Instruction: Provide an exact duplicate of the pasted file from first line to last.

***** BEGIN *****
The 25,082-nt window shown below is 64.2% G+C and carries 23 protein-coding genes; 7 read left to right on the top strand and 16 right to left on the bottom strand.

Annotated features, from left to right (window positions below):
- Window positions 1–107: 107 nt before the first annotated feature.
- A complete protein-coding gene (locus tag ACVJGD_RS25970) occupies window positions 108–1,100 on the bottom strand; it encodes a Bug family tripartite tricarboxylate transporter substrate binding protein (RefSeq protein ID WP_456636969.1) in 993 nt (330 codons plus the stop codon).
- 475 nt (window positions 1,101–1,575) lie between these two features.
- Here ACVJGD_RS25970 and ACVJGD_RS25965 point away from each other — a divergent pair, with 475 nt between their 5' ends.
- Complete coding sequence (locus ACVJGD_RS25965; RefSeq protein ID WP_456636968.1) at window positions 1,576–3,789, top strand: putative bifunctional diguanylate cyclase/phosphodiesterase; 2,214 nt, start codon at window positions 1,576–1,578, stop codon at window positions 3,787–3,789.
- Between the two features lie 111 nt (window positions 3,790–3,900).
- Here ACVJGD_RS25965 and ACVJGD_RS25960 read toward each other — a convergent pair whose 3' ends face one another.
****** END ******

The 25,082-nt window shown below is 64.2% G+C and carries 23 protein-coding genes; 7 read left to right on the top strand and 16 right to left on the bottom strand.

Annotated features, from left to right (window positions below):
- Window positions 1–107: 107 nt before the first annotated feature.
- A complete protein-coding gene (locus tag ACVJGD_RS25970) occupies window positions 108–1,100 on the bottom strand; it encodes a Bug family tripartite tricarboxylate transporter substrate binding protein (RefSeq protein ID WP_456636969.1) in 993 nt (330 codons plus the stop codon).
- 475 nt (window positions 1,101–1,575) lie between these two features.
- Here ACVJGD_RS25970 and ACVJGD_RS25965 point away from each other — a divergent pair, with 475 nt between their 5' ends.
- Complete coding sequence (locus ACVJGD_RS25965; RefSeq protein ID WP_456636968.1) at window positions 1,576–3,789, top strand: putative bifunctional diguanylate cyclase/phosphodiesterase; 2,214 nt, start codon at window positions 1,576–1,578, stop codon at window positions 3,787–3,789.
- Between the two features lie 111 nt (window positions 3,790–3,900).
- Here ACVJGD_RS25965 and ACVJGD_RS25960 read toward each other — a convergent pair whose 3' ends face one another.